The Senate Appropriations Committee proposes to cut 2020 funding for the departments of Labor, Health and Human Services (HHS), and Education by $2.7 billion below the 2019 level in inflation-adjusted terms, even though the President and Congress agreed this summer to increase overall non-defense discretionary (NDD) funding for 2020.
Moreover, the bill increases funding for the National Institutes of Health (NIH), so other priorities that the bill funds — including helping families afford child care and improve their children’s opportunities, strengthening workers’ skills, improving health and education, and administering Social Security — face a cut of nearly $4.3 billion after adjusting for inflation, which would worsen shortfalls in some areas that already face serious funding gaps. The House, which provided a larger share of its overall increased funding for NDD for 2020 to Labor-HHS-Education programs, offers a far better approach.
The Bipartisan Budget Act of 2019 lifted the NDD funding caps for 2020 and 2021, setting the 2020 cap $24.5 billion above the 2019 enacted level in nominal dollars. It also allowed for some NDD funding outside the caps (such as for war costs and wildfire suppression), bringing the total 2020 increase to $26.3 billion. After adjusting for inflation, the NDD funding available in 2020 is $10.8 billion above the 2019 level. But, as noted, the Senate Labor-HHS-Education bill would be cut by $2.7 billion below the inflation-adjusted 2019 level. (See graph.)
This cut, along with the bill’s increase for NIH, means that it underfunds a wide range of programs that improve the quality of life for millions:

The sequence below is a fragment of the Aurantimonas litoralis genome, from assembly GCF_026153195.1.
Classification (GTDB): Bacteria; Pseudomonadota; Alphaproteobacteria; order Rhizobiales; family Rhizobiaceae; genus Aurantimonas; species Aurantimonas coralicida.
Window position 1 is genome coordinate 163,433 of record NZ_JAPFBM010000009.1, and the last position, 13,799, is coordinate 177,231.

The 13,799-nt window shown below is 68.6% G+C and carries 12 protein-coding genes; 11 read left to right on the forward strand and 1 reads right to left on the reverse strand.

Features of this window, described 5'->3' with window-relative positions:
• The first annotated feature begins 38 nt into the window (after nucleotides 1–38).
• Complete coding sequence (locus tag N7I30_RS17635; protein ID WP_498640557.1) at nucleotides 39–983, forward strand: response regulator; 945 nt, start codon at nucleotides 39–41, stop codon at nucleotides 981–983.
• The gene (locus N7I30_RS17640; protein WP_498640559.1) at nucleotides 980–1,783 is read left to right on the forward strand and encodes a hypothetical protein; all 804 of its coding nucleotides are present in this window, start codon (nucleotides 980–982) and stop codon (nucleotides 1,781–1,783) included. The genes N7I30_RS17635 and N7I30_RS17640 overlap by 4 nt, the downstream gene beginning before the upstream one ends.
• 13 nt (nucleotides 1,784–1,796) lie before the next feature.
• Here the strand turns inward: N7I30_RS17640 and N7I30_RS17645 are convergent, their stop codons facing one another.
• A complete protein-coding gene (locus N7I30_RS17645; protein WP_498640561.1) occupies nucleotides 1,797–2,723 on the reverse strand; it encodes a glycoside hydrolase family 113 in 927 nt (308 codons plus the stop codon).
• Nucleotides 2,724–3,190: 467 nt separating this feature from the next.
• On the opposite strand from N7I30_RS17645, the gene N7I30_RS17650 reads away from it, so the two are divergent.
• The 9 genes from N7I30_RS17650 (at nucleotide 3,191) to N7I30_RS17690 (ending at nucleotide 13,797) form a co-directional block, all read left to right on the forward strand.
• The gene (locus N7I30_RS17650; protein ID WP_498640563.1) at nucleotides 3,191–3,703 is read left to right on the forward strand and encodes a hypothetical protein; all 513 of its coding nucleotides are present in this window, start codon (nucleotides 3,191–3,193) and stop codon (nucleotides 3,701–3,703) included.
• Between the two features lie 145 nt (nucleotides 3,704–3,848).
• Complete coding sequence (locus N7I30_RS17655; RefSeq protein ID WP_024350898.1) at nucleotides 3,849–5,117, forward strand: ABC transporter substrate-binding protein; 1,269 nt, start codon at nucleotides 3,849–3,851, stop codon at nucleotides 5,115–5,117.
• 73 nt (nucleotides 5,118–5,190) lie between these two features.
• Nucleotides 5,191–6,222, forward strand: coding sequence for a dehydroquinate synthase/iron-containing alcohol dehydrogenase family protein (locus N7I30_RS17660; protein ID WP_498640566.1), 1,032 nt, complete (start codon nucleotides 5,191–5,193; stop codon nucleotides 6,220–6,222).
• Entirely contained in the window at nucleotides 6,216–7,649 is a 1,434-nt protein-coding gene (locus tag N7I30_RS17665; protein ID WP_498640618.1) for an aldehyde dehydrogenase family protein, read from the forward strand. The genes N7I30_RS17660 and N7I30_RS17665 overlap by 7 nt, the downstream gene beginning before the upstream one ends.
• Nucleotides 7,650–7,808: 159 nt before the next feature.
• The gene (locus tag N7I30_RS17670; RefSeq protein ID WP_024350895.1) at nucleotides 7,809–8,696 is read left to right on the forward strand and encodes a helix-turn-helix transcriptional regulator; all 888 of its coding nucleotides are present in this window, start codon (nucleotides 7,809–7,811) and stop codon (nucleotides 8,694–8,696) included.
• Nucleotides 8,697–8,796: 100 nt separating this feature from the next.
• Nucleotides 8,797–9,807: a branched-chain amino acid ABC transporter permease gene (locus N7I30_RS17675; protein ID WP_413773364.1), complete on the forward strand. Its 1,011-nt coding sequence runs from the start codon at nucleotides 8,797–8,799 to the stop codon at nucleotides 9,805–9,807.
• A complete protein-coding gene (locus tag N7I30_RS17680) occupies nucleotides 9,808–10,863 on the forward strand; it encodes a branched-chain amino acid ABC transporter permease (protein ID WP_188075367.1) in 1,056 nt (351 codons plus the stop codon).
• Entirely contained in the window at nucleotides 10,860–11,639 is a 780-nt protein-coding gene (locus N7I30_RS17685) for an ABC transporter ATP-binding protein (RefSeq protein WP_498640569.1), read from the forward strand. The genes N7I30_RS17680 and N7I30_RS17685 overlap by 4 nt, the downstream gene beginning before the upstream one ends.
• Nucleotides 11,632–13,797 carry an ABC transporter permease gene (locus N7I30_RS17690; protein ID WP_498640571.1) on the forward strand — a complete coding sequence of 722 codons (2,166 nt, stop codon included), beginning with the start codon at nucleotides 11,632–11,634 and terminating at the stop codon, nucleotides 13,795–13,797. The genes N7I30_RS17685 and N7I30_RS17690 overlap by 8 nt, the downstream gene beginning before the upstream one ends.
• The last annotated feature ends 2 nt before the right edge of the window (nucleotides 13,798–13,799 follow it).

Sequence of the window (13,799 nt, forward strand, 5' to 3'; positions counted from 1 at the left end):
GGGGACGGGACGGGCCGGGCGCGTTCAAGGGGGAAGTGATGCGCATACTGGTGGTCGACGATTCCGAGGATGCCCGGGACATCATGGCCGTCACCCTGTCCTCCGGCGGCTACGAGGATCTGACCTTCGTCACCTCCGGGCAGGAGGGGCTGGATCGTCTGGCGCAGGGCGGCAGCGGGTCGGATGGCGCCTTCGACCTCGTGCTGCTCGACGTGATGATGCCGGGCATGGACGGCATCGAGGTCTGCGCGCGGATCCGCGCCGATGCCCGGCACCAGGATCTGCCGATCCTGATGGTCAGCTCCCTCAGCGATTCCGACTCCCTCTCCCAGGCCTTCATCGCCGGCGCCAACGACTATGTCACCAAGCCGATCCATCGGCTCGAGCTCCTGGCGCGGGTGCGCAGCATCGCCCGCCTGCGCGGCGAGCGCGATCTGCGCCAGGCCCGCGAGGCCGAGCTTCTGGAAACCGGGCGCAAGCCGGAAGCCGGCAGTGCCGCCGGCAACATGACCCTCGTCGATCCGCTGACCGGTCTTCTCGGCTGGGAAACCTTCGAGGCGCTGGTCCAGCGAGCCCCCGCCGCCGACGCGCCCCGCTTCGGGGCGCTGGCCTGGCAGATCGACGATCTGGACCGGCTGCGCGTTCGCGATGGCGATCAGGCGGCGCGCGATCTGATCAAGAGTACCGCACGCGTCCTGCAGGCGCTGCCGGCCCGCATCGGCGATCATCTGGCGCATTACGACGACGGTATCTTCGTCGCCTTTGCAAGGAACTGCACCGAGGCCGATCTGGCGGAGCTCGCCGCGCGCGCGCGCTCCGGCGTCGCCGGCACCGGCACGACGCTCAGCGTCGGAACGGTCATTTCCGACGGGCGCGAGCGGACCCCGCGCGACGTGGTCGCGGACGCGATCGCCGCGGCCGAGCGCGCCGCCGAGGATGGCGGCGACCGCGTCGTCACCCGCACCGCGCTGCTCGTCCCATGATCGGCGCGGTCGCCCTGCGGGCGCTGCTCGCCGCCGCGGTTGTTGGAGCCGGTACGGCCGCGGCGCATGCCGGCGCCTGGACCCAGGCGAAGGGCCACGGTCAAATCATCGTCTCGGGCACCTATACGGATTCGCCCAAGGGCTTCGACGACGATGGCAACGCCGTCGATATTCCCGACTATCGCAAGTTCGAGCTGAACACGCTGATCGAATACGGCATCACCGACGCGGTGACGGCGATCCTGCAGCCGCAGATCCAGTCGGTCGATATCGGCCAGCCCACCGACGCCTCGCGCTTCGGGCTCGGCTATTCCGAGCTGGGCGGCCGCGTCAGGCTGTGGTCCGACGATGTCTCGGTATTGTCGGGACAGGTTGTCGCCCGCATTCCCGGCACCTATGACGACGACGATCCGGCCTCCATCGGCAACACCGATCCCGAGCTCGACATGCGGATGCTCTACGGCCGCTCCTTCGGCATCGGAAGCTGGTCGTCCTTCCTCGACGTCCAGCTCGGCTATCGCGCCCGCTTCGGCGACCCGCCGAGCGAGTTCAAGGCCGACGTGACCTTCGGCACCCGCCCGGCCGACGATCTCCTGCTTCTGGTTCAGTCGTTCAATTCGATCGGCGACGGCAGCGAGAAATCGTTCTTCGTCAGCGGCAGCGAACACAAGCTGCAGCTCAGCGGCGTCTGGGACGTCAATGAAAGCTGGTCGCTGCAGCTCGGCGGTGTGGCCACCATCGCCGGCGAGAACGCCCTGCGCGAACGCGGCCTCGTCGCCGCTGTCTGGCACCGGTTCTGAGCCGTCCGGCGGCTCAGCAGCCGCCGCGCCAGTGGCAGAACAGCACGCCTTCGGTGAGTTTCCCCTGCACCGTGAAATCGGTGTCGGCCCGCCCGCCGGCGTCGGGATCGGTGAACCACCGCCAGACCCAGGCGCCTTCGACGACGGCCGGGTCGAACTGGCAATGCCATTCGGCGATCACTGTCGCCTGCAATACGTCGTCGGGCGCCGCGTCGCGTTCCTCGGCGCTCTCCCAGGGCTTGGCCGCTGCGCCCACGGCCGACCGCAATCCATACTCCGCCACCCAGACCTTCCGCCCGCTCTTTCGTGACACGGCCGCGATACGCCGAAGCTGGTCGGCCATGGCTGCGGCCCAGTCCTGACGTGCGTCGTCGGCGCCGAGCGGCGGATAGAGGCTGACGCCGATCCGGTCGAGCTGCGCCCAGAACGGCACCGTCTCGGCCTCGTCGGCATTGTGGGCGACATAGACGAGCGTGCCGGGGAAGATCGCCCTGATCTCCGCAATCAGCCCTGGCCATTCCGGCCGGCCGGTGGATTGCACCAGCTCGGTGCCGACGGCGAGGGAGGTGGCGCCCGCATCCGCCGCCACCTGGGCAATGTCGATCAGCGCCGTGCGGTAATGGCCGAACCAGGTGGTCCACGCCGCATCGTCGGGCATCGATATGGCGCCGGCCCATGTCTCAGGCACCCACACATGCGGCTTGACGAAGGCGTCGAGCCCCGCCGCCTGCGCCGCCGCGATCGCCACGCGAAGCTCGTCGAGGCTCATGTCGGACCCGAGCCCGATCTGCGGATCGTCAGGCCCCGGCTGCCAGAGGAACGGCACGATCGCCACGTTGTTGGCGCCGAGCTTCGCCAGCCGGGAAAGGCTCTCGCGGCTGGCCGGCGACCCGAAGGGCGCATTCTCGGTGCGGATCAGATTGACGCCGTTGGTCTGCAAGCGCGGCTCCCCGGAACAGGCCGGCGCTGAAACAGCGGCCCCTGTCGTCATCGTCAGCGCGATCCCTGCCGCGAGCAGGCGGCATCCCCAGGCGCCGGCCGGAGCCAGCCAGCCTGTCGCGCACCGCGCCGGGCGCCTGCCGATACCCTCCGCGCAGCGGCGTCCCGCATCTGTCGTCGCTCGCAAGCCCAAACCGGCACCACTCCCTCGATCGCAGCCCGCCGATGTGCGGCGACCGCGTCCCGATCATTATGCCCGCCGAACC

Child care and Head Start. The bill ignores the need for substantial additional investments in early learning, reducing the Child Care and Development Block Grant (CCDBG) and Head Start by nearly 2 percent ($104 million for CCDBG and $196 million for Head Start) relative to the 2019 level in inflation-adjusted terms.
Child care should be an investment priority, especially because current funding falls well short of need. Only about 1 in 6 children who qualified for child care assistance under federal eligibility rules in 2015 received it due to funding shortfalls, and in 2017 the program assisted 450,000 fewer children than in 2006.
Similarly, without new resources, Head Start can’t keep pace with rising costs, let alone improve high-quality learning for infants and toddlers by expanding Early Head Start, expanding partnerships between Head Start and child care programs, or serving more children in full school-day and full school-year programs. While Head Start served about 887,000 low-income infants, toddlers, and preschoolers in 2017, this included only about 31 percent of eligible preschoolers and 7 percent of eligible infants and toddlers.
The House took a different approach in its Labor-HHS-Education bill. While its 2020 appropriations bills assumed higher overall NDD funding than the bipartisan budget agreement ultimately allowed, the House gave the Labor-HHS-Education bill slightly more than its proportional share of the NDD funding increase for 2020. As we’ve explained, the House bill includes sensible, well-targeted investments in important areas such as early education, job training, K-12 education, Social Security operations, and family planning.